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How often do ads share your data on a daily basis? hundreds of times

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A photo: Michael Boccheri (Getty Images)

How many times do you think your privacy is violated every day when you surf the web? Maybe once? Twice? Several dozen times? turns out this daily number is in the hundredsin accordance with new report for the Irish Council for Civil Liberties (ICCL). Average European user data is shared with advertising and advertising intermediaries 376 times a day, twice that for Americans. that: 747 times a day, the report says.

That’s how often people on the Internet around the world are subjected to a little-known process called “real-time trading,” or RTB, according to ICCL, citing data from a “confidential” source. Live bet is the process that advertisers use to place bids on ad spaces on the page, auction style. Every time you load a web page, about 200 milliseconds where a web page shares data about you and your browser. Advertisers then offer a dollar amount for targeting their ads to that data bundle. The highest bidder takes the seat and their ad appears in front of you. RTB takes place on your desktop, in your mobile browserinside Programsor wherever there is advertising.

It turns out that the number of times a person’s browser can inadvertently forward their data depends on where that person is located. The ICCL report is the first report that actually attempts to quantify the number of these requests from state in the USA and different areas inside EU. On American soil, Colorado users sent the most RTB requests, a whopping 987 requests. per day, while only 486 people were sent in Washington, D.C.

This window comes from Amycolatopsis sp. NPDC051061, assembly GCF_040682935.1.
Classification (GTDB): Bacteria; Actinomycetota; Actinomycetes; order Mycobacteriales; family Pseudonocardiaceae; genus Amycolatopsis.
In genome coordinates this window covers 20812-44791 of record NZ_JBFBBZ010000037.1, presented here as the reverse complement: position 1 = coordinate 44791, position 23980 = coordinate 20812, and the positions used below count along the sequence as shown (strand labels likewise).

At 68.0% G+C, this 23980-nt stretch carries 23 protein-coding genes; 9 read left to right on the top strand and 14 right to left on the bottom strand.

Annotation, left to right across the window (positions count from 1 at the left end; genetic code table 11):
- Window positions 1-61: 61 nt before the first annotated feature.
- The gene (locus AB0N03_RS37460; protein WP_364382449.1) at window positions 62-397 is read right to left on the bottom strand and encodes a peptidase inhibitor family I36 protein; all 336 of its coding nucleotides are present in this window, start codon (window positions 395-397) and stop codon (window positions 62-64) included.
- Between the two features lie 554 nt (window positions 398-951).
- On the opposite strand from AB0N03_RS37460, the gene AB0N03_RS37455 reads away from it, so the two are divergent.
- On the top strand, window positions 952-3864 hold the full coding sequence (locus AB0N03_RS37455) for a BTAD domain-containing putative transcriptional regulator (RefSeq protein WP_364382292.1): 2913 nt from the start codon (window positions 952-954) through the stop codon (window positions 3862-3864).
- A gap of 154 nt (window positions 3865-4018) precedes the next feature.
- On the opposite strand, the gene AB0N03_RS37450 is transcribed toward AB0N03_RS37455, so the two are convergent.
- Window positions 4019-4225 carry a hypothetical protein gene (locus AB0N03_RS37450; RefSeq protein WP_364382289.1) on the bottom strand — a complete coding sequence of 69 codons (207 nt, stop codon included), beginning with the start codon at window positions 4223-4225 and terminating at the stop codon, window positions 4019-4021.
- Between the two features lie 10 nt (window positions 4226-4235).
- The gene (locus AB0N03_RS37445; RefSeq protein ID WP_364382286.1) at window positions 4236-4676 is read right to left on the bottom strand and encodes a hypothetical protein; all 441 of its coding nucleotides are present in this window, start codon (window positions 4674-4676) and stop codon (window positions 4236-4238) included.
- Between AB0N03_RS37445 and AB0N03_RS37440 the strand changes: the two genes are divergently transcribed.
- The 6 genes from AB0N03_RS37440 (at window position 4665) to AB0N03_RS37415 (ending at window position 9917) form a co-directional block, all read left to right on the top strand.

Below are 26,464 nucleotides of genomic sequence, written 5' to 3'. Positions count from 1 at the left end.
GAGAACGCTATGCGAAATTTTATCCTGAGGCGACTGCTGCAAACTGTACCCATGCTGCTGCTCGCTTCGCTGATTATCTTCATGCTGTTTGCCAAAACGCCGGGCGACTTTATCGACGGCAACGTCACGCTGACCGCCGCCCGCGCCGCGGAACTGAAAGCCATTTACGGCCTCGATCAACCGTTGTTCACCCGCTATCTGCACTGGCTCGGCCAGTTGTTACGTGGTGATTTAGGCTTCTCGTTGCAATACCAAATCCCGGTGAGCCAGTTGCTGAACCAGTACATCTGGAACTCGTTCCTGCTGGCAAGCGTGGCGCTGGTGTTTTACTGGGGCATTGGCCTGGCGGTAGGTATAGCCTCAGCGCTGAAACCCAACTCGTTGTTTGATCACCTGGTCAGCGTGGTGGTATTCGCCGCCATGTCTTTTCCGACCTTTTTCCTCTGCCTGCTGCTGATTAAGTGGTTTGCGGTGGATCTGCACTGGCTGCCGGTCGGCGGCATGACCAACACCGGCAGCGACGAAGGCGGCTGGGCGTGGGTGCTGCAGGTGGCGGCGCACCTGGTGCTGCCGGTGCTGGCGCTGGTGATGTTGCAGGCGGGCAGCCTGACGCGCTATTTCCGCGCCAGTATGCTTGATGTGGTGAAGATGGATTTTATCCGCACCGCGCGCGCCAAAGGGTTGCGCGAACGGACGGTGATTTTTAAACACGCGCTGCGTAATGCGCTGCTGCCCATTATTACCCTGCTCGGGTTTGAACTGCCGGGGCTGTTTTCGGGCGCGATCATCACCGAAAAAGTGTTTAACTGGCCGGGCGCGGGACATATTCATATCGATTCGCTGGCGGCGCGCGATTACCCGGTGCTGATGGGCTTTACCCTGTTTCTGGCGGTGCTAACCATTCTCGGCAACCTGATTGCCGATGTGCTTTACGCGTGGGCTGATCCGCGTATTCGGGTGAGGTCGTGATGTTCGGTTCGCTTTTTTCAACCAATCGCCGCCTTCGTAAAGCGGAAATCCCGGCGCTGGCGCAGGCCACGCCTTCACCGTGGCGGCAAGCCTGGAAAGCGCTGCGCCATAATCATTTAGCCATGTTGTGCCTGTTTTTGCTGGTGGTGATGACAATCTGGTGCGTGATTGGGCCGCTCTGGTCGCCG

Given that RTB requests are sent with every ad a person sees, you can also think of these numbers as a proxy for the number of ads people see per day. When the report says that people in California send 804 RTB requests per day, each of those requests is tied to an ad, which means that Californians also see around 800 ads per day across different platforms. In New York, where Gizmodo is based, people see an average of 814 ads a day.

More often than not, talking heads in the ad tech industry are saying that the data that RTB sent back to these ad tech players is not necessarily “identifiable” or linked to, say, specific data like your name or email address. Instead, these bid requests usually contain your IP address or your location among other so-called “anonymous” data which, actually, it is not as “anonymous” as industry figures think. The immigrants were persecuted and religious figures forced based on data that could easily be obtained from the bid requests that these people unknowingly transmitted from their apps and browsers every day.

European Privacy Law may not be perfectbut still one of the strictest on the planet, which means that ads a person in the EU sees that as much data can be leaked as in the US. Even the “worst” list of hubs across the pond was the UK, and the average user was found to send 462 RTB requests per day – less than half. their colleagues from Colorado.

These hundreds and hundreds of daily sent requests are conservative assessment of what is actually streamed from our devices, however. Outside all intermediaries in the network announcement ecosystem, Facebook, Amazon and Google – the so-called “triopoly” support the lion’s share of these RTB transactions. But the ICCL report focuses exclusively on Google’s activities, to the exclusion of the other two entirely.

Even one company is bad enough; ICCL estimates that out of the hundreds and hundreds of bid requests we submit each day, approximately 4,700 of these data are passed on to Google. Intermediaries, all operate with relatively little control. But given how European data watchers are opening investigations in the RTB process left and rightit seems that these organizations will not work in the shadows for too long.

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